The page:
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Additional file 4:

Leading edge analysis identifies transcripts that are most frequently present in the significant gene sets. Leading edge analysis of significant GSEA gene sets was performed, and the transcripts were ranked by the total number of times they are present in statistically significant gene sets. See also Figure 5.

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Additional file 5:

Ontological annotation of transcripts identified by leading edge analysis. Up- and down-regulated transcripts identified by leading edge analysis were ontologically annotated, and similar or related categories were combined. The resulting categories were ranked by the number of transcripts included in each category.

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Additional file 6:

Ontological analysis of differentially expressed genes with Onto-Express. Functional profiles based on Gene Ontology (GO) biological processes terms were created for up- and down-regulated transcripts in two human and a mouse sample sets. For each set of transcripts, statistically significant ontological categories were determined by the hypergeometric test, followed by a multiple testing correction procedure (FDR). Only categories with FDR below the threshold (0.05) are shown. Note that there are no significant categories in the lists of down-regulated transcripts in ECACC-6 and Nf1-Mouse-12 sets.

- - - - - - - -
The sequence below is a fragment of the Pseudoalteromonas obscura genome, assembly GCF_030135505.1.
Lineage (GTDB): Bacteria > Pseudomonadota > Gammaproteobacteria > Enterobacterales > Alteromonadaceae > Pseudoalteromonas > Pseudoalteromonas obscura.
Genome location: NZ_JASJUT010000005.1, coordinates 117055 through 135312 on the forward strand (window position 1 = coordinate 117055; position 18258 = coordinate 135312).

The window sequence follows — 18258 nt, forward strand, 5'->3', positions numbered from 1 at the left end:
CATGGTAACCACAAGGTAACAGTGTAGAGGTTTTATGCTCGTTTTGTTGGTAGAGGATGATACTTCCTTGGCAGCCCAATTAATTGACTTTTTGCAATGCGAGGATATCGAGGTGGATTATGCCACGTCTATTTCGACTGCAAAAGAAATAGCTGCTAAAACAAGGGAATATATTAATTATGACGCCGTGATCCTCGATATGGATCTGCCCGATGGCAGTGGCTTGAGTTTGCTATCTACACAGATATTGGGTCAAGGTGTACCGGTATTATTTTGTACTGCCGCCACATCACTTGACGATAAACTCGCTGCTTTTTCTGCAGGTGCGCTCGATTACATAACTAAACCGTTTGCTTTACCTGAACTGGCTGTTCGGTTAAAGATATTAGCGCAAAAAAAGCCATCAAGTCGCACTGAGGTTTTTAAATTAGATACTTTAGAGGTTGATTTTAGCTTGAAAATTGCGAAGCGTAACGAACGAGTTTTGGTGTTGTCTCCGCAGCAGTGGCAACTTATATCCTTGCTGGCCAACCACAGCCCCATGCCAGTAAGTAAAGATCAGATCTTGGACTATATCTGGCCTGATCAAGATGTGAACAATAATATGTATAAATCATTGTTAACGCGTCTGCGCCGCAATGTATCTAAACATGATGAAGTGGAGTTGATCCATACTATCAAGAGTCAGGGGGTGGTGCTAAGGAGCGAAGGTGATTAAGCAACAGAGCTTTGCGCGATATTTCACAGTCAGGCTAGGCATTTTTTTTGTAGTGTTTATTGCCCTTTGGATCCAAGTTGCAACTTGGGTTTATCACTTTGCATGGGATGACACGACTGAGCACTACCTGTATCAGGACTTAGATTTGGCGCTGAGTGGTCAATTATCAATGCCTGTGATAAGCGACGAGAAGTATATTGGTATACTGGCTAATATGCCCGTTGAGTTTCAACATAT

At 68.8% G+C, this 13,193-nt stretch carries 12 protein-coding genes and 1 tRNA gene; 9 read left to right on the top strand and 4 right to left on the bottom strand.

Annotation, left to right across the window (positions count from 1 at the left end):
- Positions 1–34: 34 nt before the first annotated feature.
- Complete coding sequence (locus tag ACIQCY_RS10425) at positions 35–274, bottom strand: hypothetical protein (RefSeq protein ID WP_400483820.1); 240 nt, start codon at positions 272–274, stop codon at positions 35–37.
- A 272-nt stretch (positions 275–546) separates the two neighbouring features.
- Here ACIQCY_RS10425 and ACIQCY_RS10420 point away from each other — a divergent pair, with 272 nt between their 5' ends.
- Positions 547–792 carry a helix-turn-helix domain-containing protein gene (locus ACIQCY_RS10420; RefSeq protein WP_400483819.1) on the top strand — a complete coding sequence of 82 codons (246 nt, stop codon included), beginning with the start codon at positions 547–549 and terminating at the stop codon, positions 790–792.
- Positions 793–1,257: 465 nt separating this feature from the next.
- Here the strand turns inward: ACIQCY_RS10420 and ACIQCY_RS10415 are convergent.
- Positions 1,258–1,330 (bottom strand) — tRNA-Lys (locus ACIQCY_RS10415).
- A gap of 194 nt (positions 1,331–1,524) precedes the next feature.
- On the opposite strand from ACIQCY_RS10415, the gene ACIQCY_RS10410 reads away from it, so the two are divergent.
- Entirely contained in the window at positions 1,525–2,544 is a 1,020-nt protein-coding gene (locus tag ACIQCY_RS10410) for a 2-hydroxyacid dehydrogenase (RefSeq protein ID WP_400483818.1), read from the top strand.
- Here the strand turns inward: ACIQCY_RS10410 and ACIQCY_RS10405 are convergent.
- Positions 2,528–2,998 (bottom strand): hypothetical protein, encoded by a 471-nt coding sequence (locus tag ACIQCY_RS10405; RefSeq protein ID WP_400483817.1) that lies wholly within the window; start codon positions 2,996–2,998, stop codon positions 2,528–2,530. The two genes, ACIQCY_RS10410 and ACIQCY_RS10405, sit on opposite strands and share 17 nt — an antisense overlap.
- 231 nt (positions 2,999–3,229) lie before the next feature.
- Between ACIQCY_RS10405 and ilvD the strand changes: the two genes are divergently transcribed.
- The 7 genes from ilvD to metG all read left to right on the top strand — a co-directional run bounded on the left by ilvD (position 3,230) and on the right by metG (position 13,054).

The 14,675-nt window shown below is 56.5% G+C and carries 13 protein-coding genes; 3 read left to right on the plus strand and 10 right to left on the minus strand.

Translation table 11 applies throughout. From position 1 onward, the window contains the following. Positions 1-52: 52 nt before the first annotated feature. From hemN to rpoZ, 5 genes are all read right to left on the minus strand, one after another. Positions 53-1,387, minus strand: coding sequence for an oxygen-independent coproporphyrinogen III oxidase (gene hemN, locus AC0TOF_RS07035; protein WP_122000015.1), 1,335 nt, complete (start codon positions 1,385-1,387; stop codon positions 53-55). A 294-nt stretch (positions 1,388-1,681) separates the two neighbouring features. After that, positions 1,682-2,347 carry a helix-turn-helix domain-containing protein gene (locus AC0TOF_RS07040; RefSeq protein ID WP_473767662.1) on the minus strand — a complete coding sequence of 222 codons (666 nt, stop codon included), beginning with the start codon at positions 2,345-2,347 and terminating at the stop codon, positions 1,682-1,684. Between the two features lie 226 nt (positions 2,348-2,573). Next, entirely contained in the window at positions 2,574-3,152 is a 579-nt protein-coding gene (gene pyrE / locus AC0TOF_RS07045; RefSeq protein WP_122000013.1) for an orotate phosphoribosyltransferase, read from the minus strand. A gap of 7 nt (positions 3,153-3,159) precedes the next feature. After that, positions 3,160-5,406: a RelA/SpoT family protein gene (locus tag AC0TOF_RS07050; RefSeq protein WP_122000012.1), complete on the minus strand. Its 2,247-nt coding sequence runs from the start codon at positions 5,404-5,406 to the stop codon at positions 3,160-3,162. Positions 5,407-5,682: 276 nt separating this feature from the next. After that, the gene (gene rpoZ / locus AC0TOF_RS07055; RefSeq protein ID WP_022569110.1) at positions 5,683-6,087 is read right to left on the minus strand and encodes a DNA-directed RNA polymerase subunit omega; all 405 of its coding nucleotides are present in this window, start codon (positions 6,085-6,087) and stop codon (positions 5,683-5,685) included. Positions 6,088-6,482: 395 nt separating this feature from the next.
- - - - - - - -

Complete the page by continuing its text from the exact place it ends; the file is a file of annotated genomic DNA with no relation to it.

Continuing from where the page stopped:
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Additional file 7:

Pathway level analysis of differentially expressed genes with Pathway-Express. Differentially expressed genes in two human and a mouse sample sets were compared to known cellular pathways in the KEGG database, followed by impact factor computation and FDR correction. Statistically significant pathways (FDR < 0.05) and their impact factors (IF) are shown for each sample set.

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Additional file 8:

Ontological analysis of differentially expressed genes with MetaCore tools. Ontological profiling similar to that described in Additional file 7 was performed using proprietary MetaCore software and GO database. P values and FDR (not shown in the tables) were calculated for each category. Only categories with FDR below threshold (0.05) are shown. Note that there are no significant categories in the set of Nf1-Mouse-12 down-regulated transcripts.

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Additional file 9: